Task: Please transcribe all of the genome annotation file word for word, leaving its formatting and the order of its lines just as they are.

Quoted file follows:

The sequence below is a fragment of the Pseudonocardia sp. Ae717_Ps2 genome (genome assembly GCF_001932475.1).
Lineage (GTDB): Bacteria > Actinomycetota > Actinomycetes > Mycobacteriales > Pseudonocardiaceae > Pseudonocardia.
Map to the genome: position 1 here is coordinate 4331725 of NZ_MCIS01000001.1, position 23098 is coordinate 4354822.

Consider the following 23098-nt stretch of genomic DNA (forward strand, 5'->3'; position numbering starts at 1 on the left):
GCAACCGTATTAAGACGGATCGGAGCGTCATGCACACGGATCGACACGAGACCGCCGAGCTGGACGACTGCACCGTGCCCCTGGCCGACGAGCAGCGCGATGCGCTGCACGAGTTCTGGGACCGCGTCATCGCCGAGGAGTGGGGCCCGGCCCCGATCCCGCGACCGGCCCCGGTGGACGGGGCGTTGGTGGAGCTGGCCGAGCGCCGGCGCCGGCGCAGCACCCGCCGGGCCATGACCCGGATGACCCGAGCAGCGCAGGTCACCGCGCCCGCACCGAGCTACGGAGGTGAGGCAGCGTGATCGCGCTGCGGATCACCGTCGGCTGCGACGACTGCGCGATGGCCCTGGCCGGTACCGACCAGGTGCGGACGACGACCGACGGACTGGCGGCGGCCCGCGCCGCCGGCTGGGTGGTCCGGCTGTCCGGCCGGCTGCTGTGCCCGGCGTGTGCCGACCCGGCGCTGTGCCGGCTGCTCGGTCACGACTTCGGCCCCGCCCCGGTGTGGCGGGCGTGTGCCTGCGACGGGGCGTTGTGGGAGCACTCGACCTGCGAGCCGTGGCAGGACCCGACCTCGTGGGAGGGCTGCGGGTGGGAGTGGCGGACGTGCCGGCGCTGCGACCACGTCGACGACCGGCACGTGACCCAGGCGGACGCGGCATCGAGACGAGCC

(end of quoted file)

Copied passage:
The sequence below is a fragment of the Pseudonocardia sp. Ae717_Ps2 genome (genome assembly GCF_001932475.1).
Lineage (GTDB): Bacteria > Actinomycetota > Actinomycetes > Mycobacteriales > Pseudonocardiaceae > Pseudonocardia.
Map to the genome: position 1 here is coordinate 4331725 of NZ_MCIS01000001.1, position 23098 is coordinate 4354822.

Consider the following 23098-nt stretch of genomic DNA (forward strand, 5'->3'; position numbering starts at 1 on the left):
GCAACCGTATTAAGACGGATCGGAGCGTCATGCACACGGATCGACACGAGACCGCCGAGCTGGACGACTGCACCGTGCCCCTGGCCGACGAGCAGCGCGATGCGCTGCACGAGTTCTGGGACCGCGTCATCGCCGAGGAGTGGGGCCCGGCCCCGATCCCGCGACCGGCCCCGGTGGACGGGGCGTTGGTGGAGCTGGCCGAGCGCCGGCGCCGGCGCAGCACCCGCCGGGCCATGACCCGGATGACCCGAGCAGCGCAGGTCACCGCGCCCGCACCGAGCTACGGAGGTGAGGCAGCGTGATCGCGCTGCGGATCACCGTCGGCTGCGACGACTGCGCGATGGCCCTGGCCGGTACCGACCAGGTGCGGACGACGACCGACGGACTGGCGGCGGCCCGCGCCGCCGGCTGGGTGGTCCGGCTGTCCGGCCGGCTGCTGTGCCCGGCGTGTGCCGACCCGGCGCTGTGCCGGCTGCTCGGTCACGACTTCGGCCCCGCCCCGGTGTGGCGGGCGTGTGCCTGCGACGGGGCGTTGTGGGAGCACTCGACCTGCGAGCCGTGGCAGGACCCGACCTCGTGGGAGGGCTGCGGGTGGGAGTGGCGGACGTGCCGGCGCTGCGACCACGTCGACGACCGGCACGTGACCCAGGCGGACGCGGCATCGAGACGAGCC